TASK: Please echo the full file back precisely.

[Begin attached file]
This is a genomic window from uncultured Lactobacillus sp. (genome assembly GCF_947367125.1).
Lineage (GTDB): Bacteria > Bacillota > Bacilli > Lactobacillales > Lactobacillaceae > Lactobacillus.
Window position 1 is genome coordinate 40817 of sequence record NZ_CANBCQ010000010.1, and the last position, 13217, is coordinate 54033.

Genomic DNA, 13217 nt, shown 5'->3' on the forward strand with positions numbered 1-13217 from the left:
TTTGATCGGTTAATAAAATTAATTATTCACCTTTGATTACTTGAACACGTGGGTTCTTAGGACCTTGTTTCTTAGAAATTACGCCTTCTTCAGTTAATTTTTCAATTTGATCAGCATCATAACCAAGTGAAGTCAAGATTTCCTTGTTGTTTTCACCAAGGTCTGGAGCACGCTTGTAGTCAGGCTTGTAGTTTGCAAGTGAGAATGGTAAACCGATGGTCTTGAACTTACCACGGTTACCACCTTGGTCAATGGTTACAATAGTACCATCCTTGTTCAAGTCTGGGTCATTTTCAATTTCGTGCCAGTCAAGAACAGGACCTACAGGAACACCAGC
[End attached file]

This is a genomic window from uncultured Lactobacillus sp. (genome assembly GCF_947367125.1).
Lineage (GTDB): Bacteria > Bacillota > Bacilli > Lactobacillales > Lactobacillaceae > Lactobacillus.
Window position 1 is genome coordinate 40817 of sequence record NZ_CANBCQ010000010.1, and the last position, 13217, is coordinate 54033.

Genomic DNA, 13217 nt, shown 5'->3' on the forward strand with positions numbered 1-13217 from the left:
TTTGATCGGTTAATAAAATTAATTATTCACCTTTGATTACTTGAACACGTGGGTTCTTAGGACCTTGTTTCTTAGAAATTACGCCTTCTTCAGTTAATTTTTCAATTTGATCAGCATCATAACCAAGTGAAGTCAAGATTTCCTTGTTGTTTTCACCAAGGTCTGGAGCACGCTTGTAGTCAGGCTTGTAGTTTGCAAGTGAGAATGGTAAACCGATGGTCTTGAACTTACCACGGTTACCACCTTGGTCAATGGTTACAATAGTACCATCCTTGTTCAAGTCTGGGTCATTTTCAATTTCGTGCCAGTCAAGAACAGGACCTACAGGAACACCAGC